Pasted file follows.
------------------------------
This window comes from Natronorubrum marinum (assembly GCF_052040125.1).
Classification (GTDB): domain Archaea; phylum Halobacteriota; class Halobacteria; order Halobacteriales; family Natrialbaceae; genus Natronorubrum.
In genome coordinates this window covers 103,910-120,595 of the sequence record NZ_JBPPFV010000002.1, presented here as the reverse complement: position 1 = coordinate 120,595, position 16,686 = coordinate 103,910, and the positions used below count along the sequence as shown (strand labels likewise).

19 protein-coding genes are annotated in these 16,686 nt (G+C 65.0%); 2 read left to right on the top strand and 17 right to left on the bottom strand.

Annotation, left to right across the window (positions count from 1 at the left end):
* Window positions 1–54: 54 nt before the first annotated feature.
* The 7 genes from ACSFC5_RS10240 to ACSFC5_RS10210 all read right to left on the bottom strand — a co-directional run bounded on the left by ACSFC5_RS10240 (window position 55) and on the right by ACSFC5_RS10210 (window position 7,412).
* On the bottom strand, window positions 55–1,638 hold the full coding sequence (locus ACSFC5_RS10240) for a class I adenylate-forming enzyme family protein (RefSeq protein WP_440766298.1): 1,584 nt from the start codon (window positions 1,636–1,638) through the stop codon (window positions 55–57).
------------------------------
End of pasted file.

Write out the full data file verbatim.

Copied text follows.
This window comes from Natronorubrum marinum (assembly GCF_052040125.1).
Classification (GTDB): domain Archaea; phylum Halobacteriota; class Halobacteria; order Halobacteriales; family Natrialbaceae; genus Natronorubrum.
In genome coordinates this window covers 103,910-120,595 of the sequence record NZ_JBPPFV010000002.1, presented here as the reverse complement: position 1 = coordinate 120,595, position 16,686 = coordinate 103,910, and the positions used below count along the sequence as shown (strand labels likewise).

19 protein-coding genes are annotated in these 16,686 nt (G+C 65.0%); 2 read left to right on the top strand and 17 right to left on the bottom strand.

Annotation, left to right across the window (positions count from 1 at the left end):
* Window positions 1–54: 54 nt before the first annotated feature.
* The 7 genes from ACSFC5_RS10240 to ACSFC5_RS10210 all read right to left on the bottom strand — a co-directional run bounded on the left by ACSFC5_RS10240 (window position 55) and on the right by ACSFC5_RS10210 (window position 7,412).
* On the bottom strand, window positions 55–1,638 hold the full coding sequence (locus ACSFC5_RS10240) for a class I adenylate-forming enzyme family protein (RefSeq protein WP_440766298.1): 1,584 nt from the start codon (window positions 1,636–1,638) through the stop codon (window positions 55–57).